'A Beginner's Guide to Ruling the Galaxy' is a hilariously wild and cosmic sci-fi adventure that ultimately explores what it means to be human. David Solomons is clearly having a lot of fun with a story for fans of Doctor Who, Star Wars and the human race. Planet Earth is rarely insignificant...

Gavin's got a new neighbour and she's really annoying. Niki follows him everywhere, bosses him about, and doesn't care that her parents will obliterate Earth with their galactic warships if she doesn't stop running away from them.

Can Niki and Gavin sort out the alien despots (aka Mum and Dad) and save the planet? Possibly. Will they become friends along the way? Doubtful...

I really enjoyed this satirical study of life on Planet Earth; Solomons has crafted a story that is full of witty insights, unpredictable madcap set pieces and complicated relationships that reveal the best (and worst) in all of us creatures of the universe. There are despotic parent-rulers of the galaxy, glutinous alien-chefs, a stubborn bounty-hunter cat and an array of spacecrafts and devices (like a memory-wiping toothbrush). But what Solomons does so well is to focus the tractor-beam on us humans: our propensity for bravery in spite of our ordinariness, our unconditional love for others and our intelligence despite ridiculous over-thinking. Solomons does this without being overly-sentimental and allowing for a lot of laughs. If you enjoyed Louie Stowell's 'Loki' or Christopher Edge's 'Space Oddity' you will find the same brilliantly chaotic and funny observations of humanity (as seen from non-earth based beings) in this.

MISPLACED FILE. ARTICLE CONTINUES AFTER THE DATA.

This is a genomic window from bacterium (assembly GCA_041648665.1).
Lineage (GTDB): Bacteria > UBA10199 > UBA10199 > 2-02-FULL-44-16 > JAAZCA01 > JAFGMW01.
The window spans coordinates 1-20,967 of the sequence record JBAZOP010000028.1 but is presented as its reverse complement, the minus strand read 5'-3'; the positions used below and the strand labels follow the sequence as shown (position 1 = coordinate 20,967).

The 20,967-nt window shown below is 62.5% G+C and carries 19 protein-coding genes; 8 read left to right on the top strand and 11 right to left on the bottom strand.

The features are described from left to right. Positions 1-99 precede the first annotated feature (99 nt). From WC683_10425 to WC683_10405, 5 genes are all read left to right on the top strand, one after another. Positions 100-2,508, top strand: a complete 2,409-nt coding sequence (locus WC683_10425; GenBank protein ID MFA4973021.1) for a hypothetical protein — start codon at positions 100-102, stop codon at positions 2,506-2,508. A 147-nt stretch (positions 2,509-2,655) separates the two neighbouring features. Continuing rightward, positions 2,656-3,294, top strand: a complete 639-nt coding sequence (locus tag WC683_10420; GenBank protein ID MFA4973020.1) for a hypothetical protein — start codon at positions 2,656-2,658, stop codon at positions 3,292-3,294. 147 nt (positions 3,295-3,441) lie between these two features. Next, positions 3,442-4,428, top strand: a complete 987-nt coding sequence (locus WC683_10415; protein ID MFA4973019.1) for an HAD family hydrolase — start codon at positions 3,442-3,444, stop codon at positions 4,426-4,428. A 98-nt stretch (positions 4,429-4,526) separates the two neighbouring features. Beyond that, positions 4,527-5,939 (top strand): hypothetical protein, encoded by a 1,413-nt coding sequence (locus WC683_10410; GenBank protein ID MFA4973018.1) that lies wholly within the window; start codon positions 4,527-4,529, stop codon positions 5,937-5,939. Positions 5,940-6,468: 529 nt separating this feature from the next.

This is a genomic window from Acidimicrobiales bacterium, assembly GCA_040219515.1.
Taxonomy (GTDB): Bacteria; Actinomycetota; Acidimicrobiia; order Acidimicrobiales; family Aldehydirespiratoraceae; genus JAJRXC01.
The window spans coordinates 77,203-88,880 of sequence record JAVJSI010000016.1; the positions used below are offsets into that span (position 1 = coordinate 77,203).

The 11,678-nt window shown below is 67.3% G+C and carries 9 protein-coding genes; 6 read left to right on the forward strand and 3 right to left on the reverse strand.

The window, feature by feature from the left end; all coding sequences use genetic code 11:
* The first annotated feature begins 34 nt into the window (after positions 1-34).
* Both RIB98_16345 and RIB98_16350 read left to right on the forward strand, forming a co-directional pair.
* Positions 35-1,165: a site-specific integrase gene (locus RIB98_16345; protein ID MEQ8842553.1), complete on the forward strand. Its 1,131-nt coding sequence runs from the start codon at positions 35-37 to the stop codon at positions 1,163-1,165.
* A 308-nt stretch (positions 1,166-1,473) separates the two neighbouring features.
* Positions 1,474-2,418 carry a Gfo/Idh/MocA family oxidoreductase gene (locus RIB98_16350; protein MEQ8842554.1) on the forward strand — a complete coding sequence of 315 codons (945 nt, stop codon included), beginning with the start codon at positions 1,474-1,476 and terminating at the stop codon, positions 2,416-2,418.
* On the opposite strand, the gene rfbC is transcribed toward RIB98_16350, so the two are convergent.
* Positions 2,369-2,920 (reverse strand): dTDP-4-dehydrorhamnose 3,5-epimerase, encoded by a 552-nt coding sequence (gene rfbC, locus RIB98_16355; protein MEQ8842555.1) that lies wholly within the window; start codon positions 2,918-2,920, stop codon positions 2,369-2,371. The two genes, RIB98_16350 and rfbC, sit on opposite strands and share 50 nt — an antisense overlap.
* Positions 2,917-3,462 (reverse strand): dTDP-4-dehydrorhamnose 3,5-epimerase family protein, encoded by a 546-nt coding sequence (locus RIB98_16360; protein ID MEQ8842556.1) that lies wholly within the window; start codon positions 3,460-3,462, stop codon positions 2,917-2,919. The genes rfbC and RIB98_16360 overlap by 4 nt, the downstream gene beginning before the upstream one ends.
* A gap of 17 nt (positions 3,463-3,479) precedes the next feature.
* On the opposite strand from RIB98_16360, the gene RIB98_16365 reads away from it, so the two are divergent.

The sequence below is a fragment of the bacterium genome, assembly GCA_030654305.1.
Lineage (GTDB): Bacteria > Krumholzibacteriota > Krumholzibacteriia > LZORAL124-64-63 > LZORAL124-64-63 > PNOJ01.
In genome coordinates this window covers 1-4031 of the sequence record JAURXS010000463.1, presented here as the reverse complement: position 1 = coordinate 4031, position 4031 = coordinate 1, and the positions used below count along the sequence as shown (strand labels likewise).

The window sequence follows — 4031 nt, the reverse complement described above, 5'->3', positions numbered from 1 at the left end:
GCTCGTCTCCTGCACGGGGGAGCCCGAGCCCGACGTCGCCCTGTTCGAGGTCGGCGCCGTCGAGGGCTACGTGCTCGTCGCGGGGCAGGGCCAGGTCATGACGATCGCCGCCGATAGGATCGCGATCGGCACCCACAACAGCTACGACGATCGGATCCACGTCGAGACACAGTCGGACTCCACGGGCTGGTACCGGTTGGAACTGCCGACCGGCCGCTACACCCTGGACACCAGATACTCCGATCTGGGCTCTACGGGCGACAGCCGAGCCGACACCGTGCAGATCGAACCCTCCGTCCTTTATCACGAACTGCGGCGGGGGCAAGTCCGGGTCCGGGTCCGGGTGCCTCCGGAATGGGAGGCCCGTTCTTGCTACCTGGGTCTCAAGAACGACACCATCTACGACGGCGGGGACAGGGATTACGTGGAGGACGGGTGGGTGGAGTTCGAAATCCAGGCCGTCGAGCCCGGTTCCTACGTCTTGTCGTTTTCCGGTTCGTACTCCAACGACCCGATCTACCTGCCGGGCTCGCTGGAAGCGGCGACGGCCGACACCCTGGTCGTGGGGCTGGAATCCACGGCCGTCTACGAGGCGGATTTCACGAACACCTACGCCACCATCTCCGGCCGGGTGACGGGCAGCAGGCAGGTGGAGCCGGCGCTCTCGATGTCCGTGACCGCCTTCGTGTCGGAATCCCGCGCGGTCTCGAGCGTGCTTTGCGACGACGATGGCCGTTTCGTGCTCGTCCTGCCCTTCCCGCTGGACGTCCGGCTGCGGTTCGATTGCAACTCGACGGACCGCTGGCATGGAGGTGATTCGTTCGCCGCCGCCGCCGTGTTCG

I thought Gavin was a great protagonist. He's a hero because he's not a hero - his awkward, sensitive, wholly ordinary existence is precisely why he's so special. Underneath, there is a boy yearning for love and attention, especially being fostered. This is a story as much about parents as it is about aliens - in fact, parents can very much feel like aliens sometimes! The complexities of parent separation and parent conflict are given light and perspective through the barmy, quirky scf-fi analogy of alien-rulers. It's like a child's version of 'The Hitchhiker's Guide to the Galaxy' but with added heart on the often difficult relationships we have with each other. 

A very funny, forensic exploration of human relationships in an unpredictable universe, 'A Beginner's Guide to Ruling the Galaxy' will rule this summer's reading. 

Thank you to Nosy Crow for my copy to review.